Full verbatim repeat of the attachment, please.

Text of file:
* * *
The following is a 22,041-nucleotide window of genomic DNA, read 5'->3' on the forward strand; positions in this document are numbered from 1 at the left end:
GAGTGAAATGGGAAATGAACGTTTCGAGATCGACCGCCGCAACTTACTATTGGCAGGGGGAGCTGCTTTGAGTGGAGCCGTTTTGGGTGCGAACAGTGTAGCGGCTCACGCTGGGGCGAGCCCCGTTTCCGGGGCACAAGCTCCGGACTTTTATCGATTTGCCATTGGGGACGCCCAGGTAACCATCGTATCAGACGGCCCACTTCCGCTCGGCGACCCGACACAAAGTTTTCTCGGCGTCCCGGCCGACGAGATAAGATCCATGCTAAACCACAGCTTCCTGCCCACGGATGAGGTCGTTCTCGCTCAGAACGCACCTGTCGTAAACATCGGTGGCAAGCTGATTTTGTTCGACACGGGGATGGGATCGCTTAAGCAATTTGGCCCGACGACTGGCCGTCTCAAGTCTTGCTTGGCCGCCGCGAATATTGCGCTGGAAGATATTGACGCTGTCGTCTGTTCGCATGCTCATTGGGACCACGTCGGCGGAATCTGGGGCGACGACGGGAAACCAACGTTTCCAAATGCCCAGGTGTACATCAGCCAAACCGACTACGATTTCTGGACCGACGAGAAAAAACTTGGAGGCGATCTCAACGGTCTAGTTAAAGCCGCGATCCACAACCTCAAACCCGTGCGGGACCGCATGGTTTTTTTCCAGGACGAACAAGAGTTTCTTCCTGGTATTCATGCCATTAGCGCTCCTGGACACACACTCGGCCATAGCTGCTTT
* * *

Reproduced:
The following is a 22,041-nucleotide window of genomic DNA, read 5'->3' on the forward strand; positions in this document are numbered from 1 at the left end:
GAGTGAAATGGGAAATGAACGTTTCGAGATCGACCGCCGCAACTTACTATTGGCAGGGGGAGCTGCTTTGAGTGGAGCCGTTTTGGGTGCGAACAGTGTAGCGGCTCACGCTGGGGCGAGCCCCGTTTCCGGGGCACAAGCTCCGGACTTTTATCGATTTGCCATTGGGGACGCCCAGGTAACCATCGTATCAGACGGCCCACTTCCGCTCGGCGACCCGACACAAAGTTTTCTCGGCGTCCCGGCCGACGAGATAAGATCCATGCTAAACCACAGCTTCCTGCCCACGGATGAGGTCGTTCTCGCTCAGAACGCACCTGTCGTAAACATCGGTGGCAAGCTGATTTTGTTCGACACGGGGATGGGATCGCTTAAGCAATTTGGCCCGACGACTGGCCGTCTCAAGTCTTGCTTGGCCGCCGCGAATATTGCGCTGGAAGATATTGACGCTGTCGTCTGTTCGCATGCTCATTGGGACCACGTCGGCGGAATCTGGGGCGACGACGGGAAACCAACGTTTCCAAATGCCCAGGTGTACATCAGCCAAACCGACTACGATTTCTGGACCGACGAGAAAAAACTTGGAGGCGATCTCAACGGTCTAGTTAAAGCCGCGATCCACAACCTCAAACCCGTGCGGGACCGCATGGTTTTTTTCCAGGACGAACAAGAGTTTCTTCCTGGTATTCATGCCATTAGCGCTCCTGGACACACACTCGGCCATAGCTGCTTT